Nurture the clones back to the vegetative state by exposing the new growth to the same light/dark schedule you’d use for a regular plant in the vegetative state (e.g., 18/6, 20/4, or even 24/0).
Maintain this re-veg process until the clones branch profusely and their leaves return to normal growth and appearance (about 30 days from taking the cuttings).
Continue growing the clones as you would a regular pot plant from seed.

Cloning Cannabis Option #2

Supplies

Razorblade, scalpel, or sharp scissors
Rubbing alcohol
Rooting compound gel or powder
Rooting cube
Long-term growing medium
Grow lights

Directions

At about three weeks into the flowering stage — 28 days into the 12/12 bloom cycle (that’s 12 hours of light, 12 hours of dark) — choose your best female plant.
Sterilize your cutting tool with rubbing alcohol.
Select a branch low on the plant with two or three nodes (avoid woody branches).
Find a spot about ¼ of an inch below a node.
Cut into the branch at a 45-degree angle below the node.
Remove the bottom leaves from the cutting.
Dip the stem in rooting compound.
Poke a hole in the rooting cube with a pencil.
Place the clone in the rooting cube.
Keep the rooting cube moist. If you’re using a plastic tray, maintain about ¼-inch of water at the bottom.
After a few weeks, you’ll notice roots pushing through the bottom of the rooting cube.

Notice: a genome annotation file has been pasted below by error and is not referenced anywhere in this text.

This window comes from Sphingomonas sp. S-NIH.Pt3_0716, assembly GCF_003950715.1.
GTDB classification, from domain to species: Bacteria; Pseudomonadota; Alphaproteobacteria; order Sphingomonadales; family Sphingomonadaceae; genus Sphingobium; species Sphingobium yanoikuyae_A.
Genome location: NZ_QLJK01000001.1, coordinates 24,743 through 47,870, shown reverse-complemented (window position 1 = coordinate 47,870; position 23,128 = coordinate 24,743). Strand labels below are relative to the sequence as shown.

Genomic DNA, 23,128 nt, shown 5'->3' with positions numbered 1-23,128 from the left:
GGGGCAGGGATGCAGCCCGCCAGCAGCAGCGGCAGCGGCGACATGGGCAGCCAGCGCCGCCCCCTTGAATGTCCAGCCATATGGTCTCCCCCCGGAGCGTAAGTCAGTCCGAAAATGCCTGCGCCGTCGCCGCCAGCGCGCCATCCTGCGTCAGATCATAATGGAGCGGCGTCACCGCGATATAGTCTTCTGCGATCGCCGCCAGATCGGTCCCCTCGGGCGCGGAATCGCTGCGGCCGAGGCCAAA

Transplant everything (rooting cube and all) into the long-term growing medium.
Nurture the clones back to the vegetative state by exposing the new growth to the same light schedule you’d use for a regular plant in the vegetative state (e.g., 18/6, 20/4, or even 24/0).
Maintain this re-veg process until the clones branch profusely and their leaves return to normal growth and appearance (about 30 days from taking the cuttings).
Continue growing the clones as you would a regular pot plant from seed.

Should You Try Cloning Cannabis?

If you always buy your bud at the corner dispensary and leave the growing to someone else, it’s probably not a good idea to try cloning cannabis your first time out of the gate.

Instead, cultivate a plant or two all the way through to the end first so you have some idea of what’s involved in the entire process.

Once you’ve gone from seed to smoke sesh with your own grow operation at least once, you’ll be better prepared to take on the more advanced task of cloning cannabis.

On the other hand, if you’ve grown at least one crop of sinsemilla to completion, you should absolutely try cloning cannabis.

As we discussed in this article, the process does require a bit more time, effort, and knowledge than raising plants from seed, but all that extra work will be well worth it when you’ve got piles of ganja safely tucked away for a rainy day.

For more information on all things cannabis and to check out our 100% all-natural marijuana products, visit HonestMarijuana.com today.

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Article: honestmarijuana.com